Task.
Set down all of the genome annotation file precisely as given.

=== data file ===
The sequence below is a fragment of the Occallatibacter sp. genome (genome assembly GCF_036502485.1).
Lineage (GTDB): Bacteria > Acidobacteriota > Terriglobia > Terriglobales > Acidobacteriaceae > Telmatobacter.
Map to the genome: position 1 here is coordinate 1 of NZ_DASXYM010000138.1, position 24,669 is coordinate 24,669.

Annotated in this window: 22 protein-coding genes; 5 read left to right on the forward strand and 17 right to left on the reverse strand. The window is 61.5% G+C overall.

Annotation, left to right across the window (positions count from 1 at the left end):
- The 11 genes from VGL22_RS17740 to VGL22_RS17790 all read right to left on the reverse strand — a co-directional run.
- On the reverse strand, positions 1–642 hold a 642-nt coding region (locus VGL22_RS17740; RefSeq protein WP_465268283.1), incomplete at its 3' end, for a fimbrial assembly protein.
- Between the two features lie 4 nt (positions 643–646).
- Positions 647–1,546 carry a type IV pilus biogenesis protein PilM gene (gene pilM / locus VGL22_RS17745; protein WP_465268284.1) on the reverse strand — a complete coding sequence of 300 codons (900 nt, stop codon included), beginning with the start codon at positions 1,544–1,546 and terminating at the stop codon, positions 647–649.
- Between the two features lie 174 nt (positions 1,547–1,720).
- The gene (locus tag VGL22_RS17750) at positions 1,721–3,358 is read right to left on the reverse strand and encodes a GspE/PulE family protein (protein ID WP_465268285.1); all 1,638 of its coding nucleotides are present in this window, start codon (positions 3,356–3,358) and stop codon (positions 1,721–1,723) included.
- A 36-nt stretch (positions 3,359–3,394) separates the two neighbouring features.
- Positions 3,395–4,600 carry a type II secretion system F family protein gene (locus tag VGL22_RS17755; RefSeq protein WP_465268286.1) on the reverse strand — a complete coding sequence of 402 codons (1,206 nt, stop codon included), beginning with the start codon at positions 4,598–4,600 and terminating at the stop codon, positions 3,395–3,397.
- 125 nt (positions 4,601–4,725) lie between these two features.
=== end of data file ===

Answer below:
The sequence below is a fragment of the Occallatibacter sp. genome (genome assembly GCF_036502485.1).
Lineage (GTDB): Bacteria > Acidobacteriota > Terriglobia > Terriglobales > Acidobacteriaceae > Telmatobacter.
Map to the genome: position 1 here is coordinate 1 of NZ_DASXYM010000138.1, position 24,669 is coordinate 24,669.

Annotated in this window: 22 protein-coding genes; 5 read left to right on the forward strand and 17 right to left on the reverse strand. The window is 61.5% G+C overall.

Annotation, left to right across the window (positions count from 1 at the left end):
- The 11 genes from VGL22_RS17740 to VGL22_RS17790 all read right to left on the reverse strand — a co-directional run.
- On the reverse strand, positions 1–642 hold a 642-nt coding region (locus VGL22_RS17740; RefSeq protein WP_465268283.1), incomplete at its 3' end, for a fimbrial assembly protein.
- Between the two features lie 4 nt (positions 643–646).
- Positions 647–1,546 carry a type IV pilus biogenesis protein PilM gene (gene pilM / locus VGL22_RS17745; protein WP_465268284.1) on the reverse strand — a complete coding sequence of 300 codons (900 nt, stop codon included), beginning with the start codon at positions 1,544–1,546 and terminating at the stop codon, positions 647–649.
- Between the two features lie 174 nt (positions 1,547–1,720).
- The gene (locus tag VGL22_RS17750) at positions 1,721–3,358 is read right to left on the reverse strand and encodes a GspE/PulE family protein (protein ID WP_465268285.1); all 1,638 of its coding nucleotides are present in this window, start codon (positions 3,356–3,358) and stop codon (positions 1,721–1,723) included.
- A 36-nt stretch (positions 3,359–3,394) separates the two neighbouring features.
- Positions 3,395–4,600 carry a type II secretion system F family protein gene (locus tag VGL22_RS17755; RefSeq protein WP_465268286.1) on the reverse strand — a complete coding sequence of 402 codons (1,206 nt, stop codon included), beginning with the start codon at positions 4,598–4,600 and terminating at the stop codon, positions 3,395–3,397.
- 125 nt (positions 4,601–4,725) lie between these two features.